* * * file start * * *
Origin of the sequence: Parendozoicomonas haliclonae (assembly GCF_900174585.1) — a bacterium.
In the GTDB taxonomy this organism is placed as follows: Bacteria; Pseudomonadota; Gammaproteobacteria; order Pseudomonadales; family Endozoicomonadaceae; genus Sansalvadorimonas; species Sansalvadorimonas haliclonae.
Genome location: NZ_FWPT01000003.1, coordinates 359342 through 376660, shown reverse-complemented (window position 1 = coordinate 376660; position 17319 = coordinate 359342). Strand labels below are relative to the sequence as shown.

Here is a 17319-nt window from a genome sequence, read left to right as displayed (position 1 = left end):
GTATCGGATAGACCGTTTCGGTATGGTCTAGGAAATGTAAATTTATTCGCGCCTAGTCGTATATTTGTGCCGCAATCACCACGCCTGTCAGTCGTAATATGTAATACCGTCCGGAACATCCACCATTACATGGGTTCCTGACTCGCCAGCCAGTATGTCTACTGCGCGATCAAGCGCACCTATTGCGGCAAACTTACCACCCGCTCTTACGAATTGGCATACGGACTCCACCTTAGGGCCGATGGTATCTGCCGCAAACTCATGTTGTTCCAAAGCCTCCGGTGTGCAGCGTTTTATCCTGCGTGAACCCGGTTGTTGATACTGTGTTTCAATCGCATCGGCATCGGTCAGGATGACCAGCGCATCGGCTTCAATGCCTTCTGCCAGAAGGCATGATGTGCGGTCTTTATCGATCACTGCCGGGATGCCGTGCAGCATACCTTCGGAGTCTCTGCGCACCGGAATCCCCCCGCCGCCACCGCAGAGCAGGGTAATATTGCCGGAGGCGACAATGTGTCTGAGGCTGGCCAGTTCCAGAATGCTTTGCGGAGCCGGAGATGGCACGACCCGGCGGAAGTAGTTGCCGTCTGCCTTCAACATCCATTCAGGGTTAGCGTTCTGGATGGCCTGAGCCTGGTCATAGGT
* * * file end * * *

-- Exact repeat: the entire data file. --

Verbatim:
Origin of the sequence: Parendozoicomonas haliclonae (assembly GCF_900174585.1) — a bacterium.
In the GTDB taxonomy this organism is placed as follows: Bacteria; Pseudomonadota; Gammaproteobacteria; order Pseudomonadales; family Endozoicomonadaceae; genus Sansalvadorimonas; species Sansalvadorimonas haliclonae.
Genome location: NZ_FWPT01000003.1, coordinates 359342 through 376660, shown reverse-complemented (window position 1 = coordinate 376660; position 17319 = coordinate 359342). Strand labels below are relative to the sequence as shown.

Here is a 17319-nt window from a genome sequence, read left to right as displayed (position 1 = left end):
GTATCGGATAGACCGTTTCGGTATGGTCTAGGAAATGTAAATTTATTCGCGCCTAGTCGTATATTTGTGCCGCAATCACCACGCCTGTCAGTCGTAATATGTAATACCGTCCGGAACATCCACCATTACATGGGTTCCTGACTCGCCAGCCAGTATGTCTACTGCGCGATCAAGCGCACCTATTGCGGCAAACTTACCACCCGCTCTTACGAATTGGCATACGGACTCCACCTTAGGGCCGATGGTATCTGCCGCAAACTCATGTTGTTCCAAAGCCTCCGGTGTGCAGCGTTTTATCCTGCGTGAACCCGGTTGTTGATACTGTGTTTCAATCGCATCGGCATCGGTCAGGATGACCAGCGCATCGGCTTCAATGCCTTCTGCCAGAAGGCATGATGTGCGGTCTTTATCGATCACTGCCGGGATGCCGTGCAGCATACCTTCGGAGTCTCTGCGCACCGGAATCCCCCCGCCGCCACCGCAGAGCAGGGTAATATTGCCGGAGGCGACAATGTGTCTGAGGCTGGCCAGTTCCAGAATGCTTTGCGGAGCCGGAGATGGCACGACCCGGCGGAAGTAGTTGCCGTCTGCCTTCAACATCCATTCAGGGTTAGCGTTCTGGATGGCCTGAGCCTGGTCATAGGT